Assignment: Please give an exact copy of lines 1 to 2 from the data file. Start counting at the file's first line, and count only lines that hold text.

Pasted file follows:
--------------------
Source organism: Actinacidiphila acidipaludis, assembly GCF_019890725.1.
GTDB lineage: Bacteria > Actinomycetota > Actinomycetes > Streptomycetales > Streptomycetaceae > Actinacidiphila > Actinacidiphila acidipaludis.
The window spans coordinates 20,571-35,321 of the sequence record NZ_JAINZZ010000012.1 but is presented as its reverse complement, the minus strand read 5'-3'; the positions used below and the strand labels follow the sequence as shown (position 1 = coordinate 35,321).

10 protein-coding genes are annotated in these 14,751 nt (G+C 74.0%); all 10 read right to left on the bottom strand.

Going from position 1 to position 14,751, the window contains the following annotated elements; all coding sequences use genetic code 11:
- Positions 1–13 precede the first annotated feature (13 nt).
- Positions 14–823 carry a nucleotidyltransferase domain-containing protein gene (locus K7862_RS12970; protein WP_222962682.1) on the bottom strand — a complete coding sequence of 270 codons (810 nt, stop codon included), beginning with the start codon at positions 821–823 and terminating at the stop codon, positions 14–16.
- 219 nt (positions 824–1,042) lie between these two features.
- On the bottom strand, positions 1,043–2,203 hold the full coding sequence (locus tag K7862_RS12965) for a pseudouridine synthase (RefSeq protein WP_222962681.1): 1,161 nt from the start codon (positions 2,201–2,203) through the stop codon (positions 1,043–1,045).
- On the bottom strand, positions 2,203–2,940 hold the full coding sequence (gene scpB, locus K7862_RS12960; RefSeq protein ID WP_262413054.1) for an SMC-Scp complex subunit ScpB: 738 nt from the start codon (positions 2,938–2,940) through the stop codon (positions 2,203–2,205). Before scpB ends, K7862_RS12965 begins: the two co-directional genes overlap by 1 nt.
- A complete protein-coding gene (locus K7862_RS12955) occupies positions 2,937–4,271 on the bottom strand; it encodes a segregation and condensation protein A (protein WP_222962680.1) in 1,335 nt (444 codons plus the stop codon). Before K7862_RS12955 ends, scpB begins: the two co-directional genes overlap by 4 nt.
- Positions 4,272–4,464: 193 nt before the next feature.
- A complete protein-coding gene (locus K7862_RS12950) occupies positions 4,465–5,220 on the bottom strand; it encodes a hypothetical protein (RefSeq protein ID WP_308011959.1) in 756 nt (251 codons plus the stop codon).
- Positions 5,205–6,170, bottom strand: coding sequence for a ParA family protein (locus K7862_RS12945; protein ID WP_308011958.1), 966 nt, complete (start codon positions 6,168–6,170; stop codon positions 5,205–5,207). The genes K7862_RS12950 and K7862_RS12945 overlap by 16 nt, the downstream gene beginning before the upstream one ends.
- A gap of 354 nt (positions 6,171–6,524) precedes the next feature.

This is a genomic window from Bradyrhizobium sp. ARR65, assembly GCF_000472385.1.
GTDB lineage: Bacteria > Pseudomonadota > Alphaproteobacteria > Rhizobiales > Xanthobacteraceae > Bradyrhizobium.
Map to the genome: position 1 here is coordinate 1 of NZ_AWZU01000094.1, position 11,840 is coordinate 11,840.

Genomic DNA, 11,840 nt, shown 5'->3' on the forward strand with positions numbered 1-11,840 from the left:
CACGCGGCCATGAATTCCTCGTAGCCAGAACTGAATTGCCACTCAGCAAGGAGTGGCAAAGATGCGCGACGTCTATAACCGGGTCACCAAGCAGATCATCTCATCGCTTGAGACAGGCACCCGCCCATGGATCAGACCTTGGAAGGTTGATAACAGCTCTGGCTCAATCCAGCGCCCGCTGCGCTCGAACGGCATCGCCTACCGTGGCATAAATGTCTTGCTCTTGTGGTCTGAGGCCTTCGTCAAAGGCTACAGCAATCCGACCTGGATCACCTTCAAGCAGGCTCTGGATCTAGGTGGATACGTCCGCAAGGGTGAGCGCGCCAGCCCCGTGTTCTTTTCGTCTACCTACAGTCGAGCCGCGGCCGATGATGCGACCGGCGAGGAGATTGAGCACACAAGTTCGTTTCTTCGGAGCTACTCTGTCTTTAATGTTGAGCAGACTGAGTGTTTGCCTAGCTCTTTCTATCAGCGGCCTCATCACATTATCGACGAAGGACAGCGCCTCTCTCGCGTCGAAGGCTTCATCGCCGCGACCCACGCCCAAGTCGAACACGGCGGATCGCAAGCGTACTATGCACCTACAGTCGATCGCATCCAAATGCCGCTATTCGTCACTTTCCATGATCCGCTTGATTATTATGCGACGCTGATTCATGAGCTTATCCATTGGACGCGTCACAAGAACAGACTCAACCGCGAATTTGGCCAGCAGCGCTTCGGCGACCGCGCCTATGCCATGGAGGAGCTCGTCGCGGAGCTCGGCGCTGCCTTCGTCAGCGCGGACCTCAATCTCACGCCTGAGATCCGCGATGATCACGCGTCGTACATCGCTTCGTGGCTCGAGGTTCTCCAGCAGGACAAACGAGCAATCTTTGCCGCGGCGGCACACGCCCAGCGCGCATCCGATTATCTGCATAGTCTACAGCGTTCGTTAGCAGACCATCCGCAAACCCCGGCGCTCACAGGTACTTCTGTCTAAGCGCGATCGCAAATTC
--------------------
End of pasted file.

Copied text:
Source organism: Actinacidiphila acidipaludis, assembly GCF_019890725.1.
GTDB lineage: Bacteria > Actinomycetota > Actinomycetes > Streptomycetales > Streptomycetaceae > Actinacidiphila > Actinacidiphila acidipaludis.